in Air Transport / Features

Silver lining shines through the fog of war

Posted 11 May 2020 · Add Comment

Like all Libyan carriers, Afriqiyah Airways is in a seemingly endless fight for survival. But chairman, Mustafa Maatug, tells Martin Rivers he’s full of hope for the future.

Mitiga Airport, Tripoli’s only functioning gateway, resumed operations in December after it was closed for three months due to airstrikes by Khalifa Haftar, the country’s most powerful warlord.
The disruption was just the latest blow for Libya’s long-suffering airlines – their previous hub, Tripoli International Airport, was destroyed in 2014 – yet Mustafa Maatug, the chairman of Afriqiyah Airways, one of Libya’s state-owned flag-carriers, is quick to find a silver lining.
“This sort of problem is happening very rarely,” he said. “It happens from time to time, but these problems will not stop us from operating.”
The reality is that Afriqiyah, its fellow flag-carrier Libyan Airlines, and a handful of private operators are used to such crises.
Libya began its slide into civil war in 2011 amid the Arab Spring uprisings that engulfed the region. Hopes were high that the oil-rich nation would embrace democracy after the overthrow of its dictator, Muammar Gaddafi. But the militias who toppled him fell back on to tribal loyalties and continued battling amongst themselves.
Power soon coalesced around two centres: a western government in Tripoli, which is backed by the United Nations; and an eastern government in Tobruk, which is allied to Haftar’s troops and supported by Egypt and the UAE.
Fractured in this way, Libya’s state-owned entities have found it difficult to stay impartial. The two national airlines are particularly exposed due to their operational presence in both Tripoli and the eastern city of Benghazi.
For Afriqiyah, these competing interests gave rise to “split administrations” in the east and the west, according to The Libya Herald, with rival managers steering the airline in two different directions. Once again, however, Maatug downplayed the problem and insisted that the leadership speaks with one voice.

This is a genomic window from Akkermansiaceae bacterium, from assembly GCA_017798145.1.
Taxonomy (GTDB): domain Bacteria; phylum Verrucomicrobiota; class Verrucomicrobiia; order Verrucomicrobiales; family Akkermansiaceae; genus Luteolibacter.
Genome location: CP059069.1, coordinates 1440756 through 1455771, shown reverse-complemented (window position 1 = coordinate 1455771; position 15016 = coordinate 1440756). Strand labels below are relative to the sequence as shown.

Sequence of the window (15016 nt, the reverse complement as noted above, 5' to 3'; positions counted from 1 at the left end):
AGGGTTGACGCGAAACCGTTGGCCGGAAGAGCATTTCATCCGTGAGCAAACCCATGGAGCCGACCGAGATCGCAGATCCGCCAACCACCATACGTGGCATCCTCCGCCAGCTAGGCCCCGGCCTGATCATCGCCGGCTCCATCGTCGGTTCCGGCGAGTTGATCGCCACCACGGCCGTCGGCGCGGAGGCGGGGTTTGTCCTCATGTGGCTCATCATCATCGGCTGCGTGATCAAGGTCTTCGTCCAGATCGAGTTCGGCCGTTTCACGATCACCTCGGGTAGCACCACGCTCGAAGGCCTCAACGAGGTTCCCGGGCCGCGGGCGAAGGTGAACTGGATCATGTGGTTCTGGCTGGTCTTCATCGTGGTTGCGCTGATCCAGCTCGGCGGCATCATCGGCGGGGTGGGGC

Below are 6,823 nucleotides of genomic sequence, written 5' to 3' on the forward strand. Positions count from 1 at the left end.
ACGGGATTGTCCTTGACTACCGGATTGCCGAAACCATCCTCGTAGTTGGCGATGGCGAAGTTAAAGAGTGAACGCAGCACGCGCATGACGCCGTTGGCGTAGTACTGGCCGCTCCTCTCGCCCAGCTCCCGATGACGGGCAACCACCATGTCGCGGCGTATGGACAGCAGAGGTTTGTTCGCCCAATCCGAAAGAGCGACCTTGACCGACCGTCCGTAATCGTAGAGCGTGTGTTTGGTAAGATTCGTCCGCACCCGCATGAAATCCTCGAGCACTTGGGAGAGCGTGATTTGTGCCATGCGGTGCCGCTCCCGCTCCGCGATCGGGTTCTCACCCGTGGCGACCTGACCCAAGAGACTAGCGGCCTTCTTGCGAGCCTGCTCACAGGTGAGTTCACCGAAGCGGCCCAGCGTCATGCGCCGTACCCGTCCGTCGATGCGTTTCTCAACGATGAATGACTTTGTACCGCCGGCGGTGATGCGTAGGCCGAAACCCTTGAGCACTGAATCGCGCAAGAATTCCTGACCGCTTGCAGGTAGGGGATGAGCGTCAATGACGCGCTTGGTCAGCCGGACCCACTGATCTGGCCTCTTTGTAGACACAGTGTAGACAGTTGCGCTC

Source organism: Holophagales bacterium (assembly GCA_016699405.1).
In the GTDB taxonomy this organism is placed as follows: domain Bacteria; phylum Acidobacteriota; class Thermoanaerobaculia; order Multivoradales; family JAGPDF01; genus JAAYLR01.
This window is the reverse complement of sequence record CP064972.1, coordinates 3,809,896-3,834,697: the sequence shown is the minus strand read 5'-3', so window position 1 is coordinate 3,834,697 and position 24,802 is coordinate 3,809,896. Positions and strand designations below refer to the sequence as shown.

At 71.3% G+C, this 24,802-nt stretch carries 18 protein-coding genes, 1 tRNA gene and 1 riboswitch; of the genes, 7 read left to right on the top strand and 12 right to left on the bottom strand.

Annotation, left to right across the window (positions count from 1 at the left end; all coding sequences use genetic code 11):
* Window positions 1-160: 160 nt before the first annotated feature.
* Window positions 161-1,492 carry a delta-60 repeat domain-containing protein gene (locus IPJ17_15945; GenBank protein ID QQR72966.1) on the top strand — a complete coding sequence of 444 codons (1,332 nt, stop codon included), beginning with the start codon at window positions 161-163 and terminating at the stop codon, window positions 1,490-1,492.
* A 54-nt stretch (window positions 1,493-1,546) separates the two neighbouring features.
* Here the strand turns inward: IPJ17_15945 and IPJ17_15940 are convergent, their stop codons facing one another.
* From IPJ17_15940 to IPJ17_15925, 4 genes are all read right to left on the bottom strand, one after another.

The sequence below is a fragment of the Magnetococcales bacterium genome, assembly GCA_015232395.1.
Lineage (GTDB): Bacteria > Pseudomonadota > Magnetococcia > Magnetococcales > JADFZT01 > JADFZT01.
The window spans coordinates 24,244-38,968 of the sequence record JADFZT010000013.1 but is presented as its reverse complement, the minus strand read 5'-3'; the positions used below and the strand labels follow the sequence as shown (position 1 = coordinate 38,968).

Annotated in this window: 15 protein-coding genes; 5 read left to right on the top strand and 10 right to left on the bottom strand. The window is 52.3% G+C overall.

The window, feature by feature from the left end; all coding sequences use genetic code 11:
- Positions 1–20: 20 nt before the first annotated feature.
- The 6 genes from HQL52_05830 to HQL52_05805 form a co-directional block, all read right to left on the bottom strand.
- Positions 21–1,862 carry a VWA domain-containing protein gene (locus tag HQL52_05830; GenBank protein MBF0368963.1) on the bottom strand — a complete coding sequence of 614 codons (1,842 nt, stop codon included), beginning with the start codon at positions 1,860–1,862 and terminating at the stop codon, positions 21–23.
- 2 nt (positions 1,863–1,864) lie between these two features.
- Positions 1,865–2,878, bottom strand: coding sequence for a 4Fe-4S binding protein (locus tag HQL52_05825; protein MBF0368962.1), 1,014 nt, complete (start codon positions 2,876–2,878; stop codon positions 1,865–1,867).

“Afriqiyah is one company and there is no split between the east and the west,” he said. “This rumour that you heard is not true. We did have some administration problems before, but now we have only one board and we are all together now. There is no split at Afriqiyah at all.”
The chairman stressed that the Tripoli-based carrier has encountered “no problems” at its Benghazi station and that “aviation in Libya has nothing to do with the political side”.
Although management have succeeded in keeping the airline alive, Afriqiyah’s network is a shadow of its former self. Just seven overseas markets are operated on a scheduled basis: Tunis and Sfax in Tunisia; Istanbul in Turkey; Amman in Jordan; Alexandria in Egypt; Khartoum in Sudan; and Niamey in Niger.
Charter flights are also operated to Accra, Ghana.
The domestic network links Tripoli and Benghazi with Sabha and Kufra in the south, and Zintan and Misrata in the west. Misrata Airport, located 200km east of Tripoli, served as the capital’s temporary hub during the closure of Mitiga Airport.
Lagos, Nigeria and Cotonou, Benin are among the markets being evaluated for future expansion – but the size of the fleet poses a challenge.
Afriqiyah currently deploys nine aircraft: five Airbus A320s, two A319s, one A330-300 and one A300 freighter. A second A330-300 has been leased to Turkish Airlines, while four or five planes are inoperable due to damage sustained in the war.
Talks are now under way with Airbus about replacing Afriqiyah’s historic commitment for 10 wide-body A350s with a mixed order that would lift the fleet to 20 units, likely including A321neos.
“We’re a very good customer for Airbus,” Maatug said, predicting an announcement in the near future.
However, deliveries are unlikely until the company receives assurances that it can return to Europe. All Libyan carriers have been banned from the continent since 2012, when Brussels voiced “serious concerns” about the oversight capabilities of the Libyan Civil Aviation Authority. On that front, too, Maatug is full of optimism.
“Shortly, Libya is going back to its normal position, so don’t you worry,” he affirmed. “We are very close to Europe. Shortly this embargo will be lifted... When they lift the embargo, we are ready to go.”
 

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